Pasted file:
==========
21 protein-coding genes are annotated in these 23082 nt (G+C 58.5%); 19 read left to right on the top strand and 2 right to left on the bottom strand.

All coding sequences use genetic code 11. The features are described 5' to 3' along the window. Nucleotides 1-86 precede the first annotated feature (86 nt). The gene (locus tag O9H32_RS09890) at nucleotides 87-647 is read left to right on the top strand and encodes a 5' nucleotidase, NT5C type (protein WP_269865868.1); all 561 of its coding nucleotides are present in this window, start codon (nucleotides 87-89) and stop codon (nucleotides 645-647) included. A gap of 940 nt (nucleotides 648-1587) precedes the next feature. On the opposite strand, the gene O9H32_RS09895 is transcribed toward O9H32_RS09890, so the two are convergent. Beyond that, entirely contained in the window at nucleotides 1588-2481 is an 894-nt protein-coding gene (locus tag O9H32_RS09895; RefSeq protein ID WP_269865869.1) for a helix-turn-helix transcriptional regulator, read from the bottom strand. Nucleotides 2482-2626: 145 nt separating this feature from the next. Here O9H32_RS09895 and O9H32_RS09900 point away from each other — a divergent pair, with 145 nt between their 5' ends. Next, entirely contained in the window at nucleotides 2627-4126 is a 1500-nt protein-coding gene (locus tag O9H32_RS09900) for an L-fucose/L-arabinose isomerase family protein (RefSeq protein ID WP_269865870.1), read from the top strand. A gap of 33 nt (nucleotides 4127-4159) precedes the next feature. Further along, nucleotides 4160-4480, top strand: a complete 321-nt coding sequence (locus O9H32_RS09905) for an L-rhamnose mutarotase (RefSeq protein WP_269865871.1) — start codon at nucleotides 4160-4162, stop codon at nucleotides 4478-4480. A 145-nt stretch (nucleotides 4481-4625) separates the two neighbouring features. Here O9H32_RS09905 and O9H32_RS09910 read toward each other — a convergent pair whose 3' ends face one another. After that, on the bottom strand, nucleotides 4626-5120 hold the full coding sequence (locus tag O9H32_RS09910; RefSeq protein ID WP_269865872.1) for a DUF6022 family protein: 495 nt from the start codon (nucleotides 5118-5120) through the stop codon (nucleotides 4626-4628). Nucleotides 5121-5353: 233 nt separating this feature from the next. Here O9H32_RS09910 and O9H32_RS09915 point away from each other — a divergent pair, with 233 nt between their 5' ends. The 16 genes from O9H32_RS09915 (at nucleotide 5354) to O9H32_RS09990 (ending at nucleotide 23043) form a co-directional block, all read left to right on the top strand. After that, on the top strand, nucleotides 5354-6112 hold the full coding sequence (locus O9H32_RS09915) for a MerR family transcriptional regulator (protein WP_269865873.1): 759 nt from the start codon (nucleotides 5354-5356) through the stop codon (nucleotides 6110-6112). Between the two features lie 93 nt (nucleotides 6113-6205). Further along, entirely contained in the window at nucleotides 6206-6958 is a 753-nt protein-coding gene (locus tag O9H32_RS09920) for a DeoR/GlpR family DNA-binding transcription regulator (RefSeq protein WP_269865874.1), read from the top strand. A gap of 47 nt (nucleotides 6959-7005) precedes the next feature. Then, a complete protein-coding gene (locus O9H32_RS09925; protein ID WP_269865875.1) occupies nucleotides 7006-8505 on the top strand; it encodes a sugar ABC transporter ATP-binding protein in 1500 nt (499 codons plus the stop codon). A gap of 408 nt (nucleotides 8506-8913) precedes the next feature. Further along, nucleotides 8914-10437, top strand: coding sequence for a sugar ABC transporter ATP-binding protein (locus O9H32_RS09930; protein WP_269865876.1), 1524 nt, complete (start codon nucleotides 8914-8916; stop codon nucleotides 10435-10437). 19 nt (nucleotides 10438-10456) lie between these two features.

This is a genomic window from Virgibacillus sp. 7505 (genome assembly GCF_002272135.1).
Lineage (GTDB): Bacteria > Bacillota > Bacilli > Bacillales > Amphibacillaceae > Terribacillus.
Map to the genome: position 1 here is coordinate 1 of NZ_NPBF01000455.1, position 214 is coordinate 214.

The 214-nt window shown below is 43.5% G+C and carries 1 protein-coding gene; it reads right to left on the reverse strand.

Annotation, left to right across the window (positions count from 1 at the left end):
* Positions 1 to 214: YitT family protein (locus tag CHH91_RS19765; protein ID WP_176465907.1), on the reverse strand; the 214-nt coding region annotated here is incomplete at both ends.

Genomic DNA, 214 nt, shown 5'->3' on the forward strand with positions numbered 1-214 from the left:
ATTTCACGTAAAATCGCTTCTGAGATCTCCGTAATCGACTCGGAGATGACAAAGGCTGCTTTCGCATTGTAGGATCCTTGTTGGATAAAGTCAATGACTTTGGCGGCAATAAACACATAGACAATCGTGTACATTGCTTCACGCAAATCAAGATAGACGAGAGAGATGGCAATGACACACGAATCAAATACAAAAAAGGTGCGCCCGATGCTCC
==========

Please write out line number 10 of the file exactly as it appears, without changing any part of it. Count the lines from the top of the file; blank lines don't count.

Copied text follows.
ATTTCACGTAAAATCGCTTCTGAGATCTCCGTAATCGACTCGGAGATGACAAAGGCTGCTTTCGCATTGTAGGATCCTTGTTGGATAAAGTCAATGACTTTGGCGGCAATAAACACATAGACAATCGTGTACATTGCTTCACGCAAATCAAGATAGACGAGAGAGATGGCAATGACACACGAATCAAATACAAAAAAGGTGCGCCCGATGCTCC